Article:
24. I think many of your things are unique to synthesia rather than simply having absolute pitch. Like tastes having chords, no one with just perfect pitch is going to hear a chord associated with a taste. Things like car horns, or the hum of a plane engine, sure. Laughter, well, that’s a bit more abstract, but still possible, some people have more melodic laughter than others, some people laugh pretty atonally.

  25. Very interesting! I, too, have perfect pitch, though my experience isn’t quite as intense as yours. I find myself subconsciously naming pitches when I hear doorbells, or glass, or car horns. Certain notes remind me of colors, although not all of them do. Thanks for a fascinating read.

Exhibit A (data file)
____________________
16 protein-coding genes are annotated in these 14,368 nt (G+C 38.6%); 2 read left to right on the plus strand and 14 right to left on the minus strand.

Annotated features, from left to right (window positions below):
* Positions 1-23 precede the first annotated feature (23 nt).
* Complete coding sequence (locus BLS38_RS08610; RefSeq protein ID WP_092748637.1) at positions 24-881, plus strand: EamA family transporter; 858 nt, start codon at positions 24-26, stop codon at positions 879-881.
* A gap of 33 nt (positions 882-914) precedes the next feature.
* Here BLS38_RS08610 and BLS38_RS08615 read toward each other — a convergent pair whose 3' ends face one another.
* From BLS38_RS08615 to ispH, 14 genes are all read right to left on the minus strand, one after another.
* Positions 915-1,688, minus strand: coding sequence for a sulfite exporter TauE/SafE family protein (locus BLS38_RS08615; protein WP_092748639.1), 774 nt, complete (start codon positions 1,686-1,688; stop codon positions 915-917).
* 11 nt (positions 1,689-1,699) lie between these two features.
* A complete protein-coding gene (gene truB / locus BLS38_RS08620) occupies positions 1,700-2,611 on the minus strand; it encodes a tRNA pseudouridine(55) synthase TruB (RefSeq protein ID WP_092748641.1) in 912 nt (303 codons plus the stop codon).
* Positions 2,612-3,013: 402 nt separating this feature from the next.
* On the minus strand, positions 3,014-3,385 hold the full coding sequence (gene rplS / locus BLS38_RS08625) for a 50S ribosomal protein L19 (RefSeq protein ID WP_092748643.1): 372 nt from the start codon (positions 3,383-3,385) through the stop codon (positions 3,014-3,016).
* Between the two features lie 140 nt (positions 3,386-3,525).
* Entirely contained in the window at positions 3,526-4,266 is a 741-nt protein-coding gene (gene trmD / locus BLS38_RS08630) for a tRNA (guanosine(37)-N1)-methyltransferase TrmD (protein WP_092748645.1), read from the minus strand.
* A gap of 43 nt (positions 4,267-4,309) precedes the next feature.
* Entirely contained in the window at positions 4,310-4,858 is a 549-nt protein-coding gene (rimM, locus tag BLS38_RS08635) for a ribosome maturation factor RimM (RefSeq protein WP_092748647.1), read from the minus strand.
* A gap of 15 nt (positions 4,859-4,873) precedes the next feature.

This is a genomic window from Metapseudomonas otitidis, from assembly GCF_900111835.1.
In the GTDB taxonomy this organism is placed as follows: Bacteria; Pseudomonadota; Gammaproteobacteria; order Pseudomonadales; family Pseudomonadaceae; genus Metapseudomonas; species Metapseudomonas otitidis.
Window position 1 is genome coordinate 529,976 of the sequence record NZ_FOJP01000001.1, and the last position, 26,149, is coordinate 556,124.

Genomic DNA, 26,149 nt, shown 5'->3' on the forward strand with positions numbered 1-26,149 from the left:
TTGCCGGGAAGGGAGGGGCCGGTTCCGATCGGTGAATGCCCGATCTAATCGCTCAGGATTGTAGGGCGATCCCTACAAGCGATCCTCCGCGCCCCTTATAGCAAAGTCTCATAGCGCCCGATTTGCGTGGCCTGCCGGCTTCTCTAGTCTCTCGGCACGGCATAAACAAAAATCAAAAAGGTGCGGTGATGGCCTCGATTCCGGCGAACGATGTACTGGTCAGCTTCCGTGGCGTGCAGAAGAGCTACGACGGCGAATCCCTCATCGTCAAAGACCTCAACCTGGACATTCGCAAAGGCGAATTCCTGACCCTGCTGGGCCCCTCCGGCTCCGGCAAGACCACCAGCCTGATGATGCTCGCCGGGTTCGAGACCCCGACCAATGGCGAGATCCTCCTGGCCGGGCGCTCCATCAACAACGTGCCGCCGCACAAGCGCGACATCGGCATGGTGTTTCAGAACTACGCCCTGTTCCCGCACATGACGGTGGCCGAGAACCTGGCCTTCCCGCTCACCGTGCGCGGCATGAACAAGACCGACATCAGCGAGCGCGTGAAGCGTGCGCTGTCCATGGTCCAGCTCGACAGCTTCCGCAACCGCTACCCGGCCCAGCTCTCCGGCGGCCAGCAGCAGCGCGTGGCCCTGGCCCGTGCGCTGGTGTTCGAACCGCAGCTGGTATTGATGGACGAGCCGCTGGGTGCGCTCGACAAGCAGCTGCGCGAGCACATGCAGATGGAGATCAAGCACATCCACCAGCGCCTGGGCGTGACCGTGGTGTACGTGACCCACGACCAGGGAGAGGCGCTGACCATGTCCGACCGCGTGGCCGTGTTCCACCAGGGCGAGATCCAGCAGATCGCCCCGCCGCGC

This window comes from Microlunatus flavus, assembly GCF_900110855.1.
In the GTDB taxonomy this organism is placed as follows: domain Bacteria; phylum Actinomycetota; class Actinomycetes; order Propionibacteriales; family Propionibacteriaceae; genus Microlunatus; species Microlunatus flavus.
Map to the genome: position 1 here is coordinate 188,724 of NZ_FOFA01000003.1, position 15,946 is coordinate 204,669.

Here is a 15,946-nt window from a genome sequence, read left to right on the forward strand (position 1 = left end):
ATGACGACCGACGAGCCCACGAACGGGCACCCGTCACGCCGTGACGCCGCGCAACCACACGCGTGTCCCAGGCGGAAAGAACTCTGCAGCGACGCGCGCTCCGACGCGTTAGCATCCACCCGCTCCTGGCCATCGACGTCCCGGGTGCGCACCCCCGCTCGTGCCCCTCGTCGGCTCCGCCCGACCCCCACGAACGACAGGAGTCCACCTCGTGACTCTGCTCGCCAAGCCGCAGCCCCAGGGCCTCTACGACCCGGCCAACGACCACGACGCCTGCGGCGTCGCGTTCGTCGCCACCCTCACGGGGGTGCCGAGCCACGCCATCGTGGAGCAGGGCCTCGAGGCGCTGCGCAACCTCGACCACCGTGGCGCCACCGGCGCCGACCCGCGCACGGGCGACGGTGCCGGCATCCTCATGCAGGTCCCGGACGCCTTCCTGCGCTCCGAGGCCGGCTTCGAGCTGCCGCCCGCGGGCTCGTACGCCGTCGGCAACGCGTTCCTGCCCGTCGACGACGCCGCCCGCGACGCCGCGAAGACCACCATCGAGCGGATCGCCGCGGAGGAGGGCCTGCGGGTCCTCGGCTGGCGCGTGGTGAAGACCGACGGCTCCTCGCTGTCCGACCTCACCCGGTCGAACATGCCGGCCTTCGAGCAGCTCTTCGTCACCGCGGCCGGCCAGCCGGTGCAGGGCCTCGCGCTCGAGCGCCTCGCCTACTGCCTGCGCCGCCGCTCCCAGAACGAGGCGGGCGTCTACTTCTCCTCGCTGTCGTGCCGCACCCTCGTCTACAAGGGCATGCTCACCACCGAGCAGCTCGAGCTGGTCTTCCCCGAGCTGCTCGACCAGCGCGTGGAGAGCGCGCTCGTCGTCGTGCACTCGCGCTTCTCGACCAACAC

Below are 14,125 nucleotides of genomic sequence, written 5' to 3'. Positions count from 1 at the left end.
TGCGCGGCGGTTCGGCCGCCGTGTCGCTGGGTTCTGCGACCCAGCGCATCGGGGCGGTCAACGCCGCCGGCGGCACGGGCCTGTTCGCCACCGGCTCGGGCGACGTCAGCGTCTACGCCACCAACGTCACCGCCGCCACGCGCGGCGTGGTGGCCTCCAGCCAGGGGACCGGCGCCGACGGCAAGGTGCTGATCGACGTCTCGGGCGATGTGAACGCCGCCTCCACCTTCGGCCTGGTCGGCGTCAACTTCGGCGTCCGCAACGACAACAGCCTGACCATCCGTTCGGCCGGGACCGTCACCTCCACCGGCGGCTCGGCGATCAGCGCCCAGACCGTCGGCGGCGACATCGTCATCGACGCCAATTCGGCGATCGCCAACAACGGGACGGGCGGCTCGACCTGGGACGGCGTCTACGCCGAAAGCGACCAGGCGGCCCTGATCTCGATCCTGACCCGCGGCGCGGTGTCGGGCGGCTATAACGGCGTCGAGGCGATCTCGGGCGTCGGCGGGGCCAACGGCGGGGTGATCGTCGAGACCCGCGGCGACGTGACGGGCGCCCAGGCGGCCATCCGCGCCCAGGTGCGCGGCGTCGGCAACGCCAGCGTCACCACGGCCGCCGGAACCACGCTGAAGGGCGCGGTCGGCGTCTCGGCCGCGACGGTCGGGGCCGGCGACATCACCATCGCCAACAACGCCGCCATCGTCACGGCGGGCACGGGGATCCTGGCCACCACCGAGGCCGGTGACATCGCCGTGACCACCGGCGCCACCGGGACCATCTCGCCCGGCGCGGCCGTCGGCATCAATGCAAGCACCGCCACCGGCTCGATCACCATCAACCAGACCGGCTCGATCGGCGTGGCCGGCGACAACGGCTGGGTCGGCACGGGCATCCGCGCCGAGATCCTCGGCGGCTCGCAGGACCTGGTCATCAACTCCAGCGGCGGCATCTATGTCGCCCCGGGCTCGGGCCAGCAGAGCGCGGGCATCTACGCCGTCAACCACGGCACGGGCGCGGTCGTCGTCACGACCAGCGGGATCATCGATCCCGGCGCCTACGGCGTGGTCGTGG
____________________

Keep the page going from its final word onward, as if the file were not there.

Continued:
26. Thanks for the article; very interesting! I have perfect pitch, but NOT synaesthesia. I learned piano at a young age; for me, perception of pitch is intimately bound up with the physical layout of a keyboard. That is, the spatial relationship between notes mirrors their tonal relationship.

    As for the “other traits”, I share some: I’m not great at remembering people’s faces (although I’m very social), and I have a very highly develop spatial sense.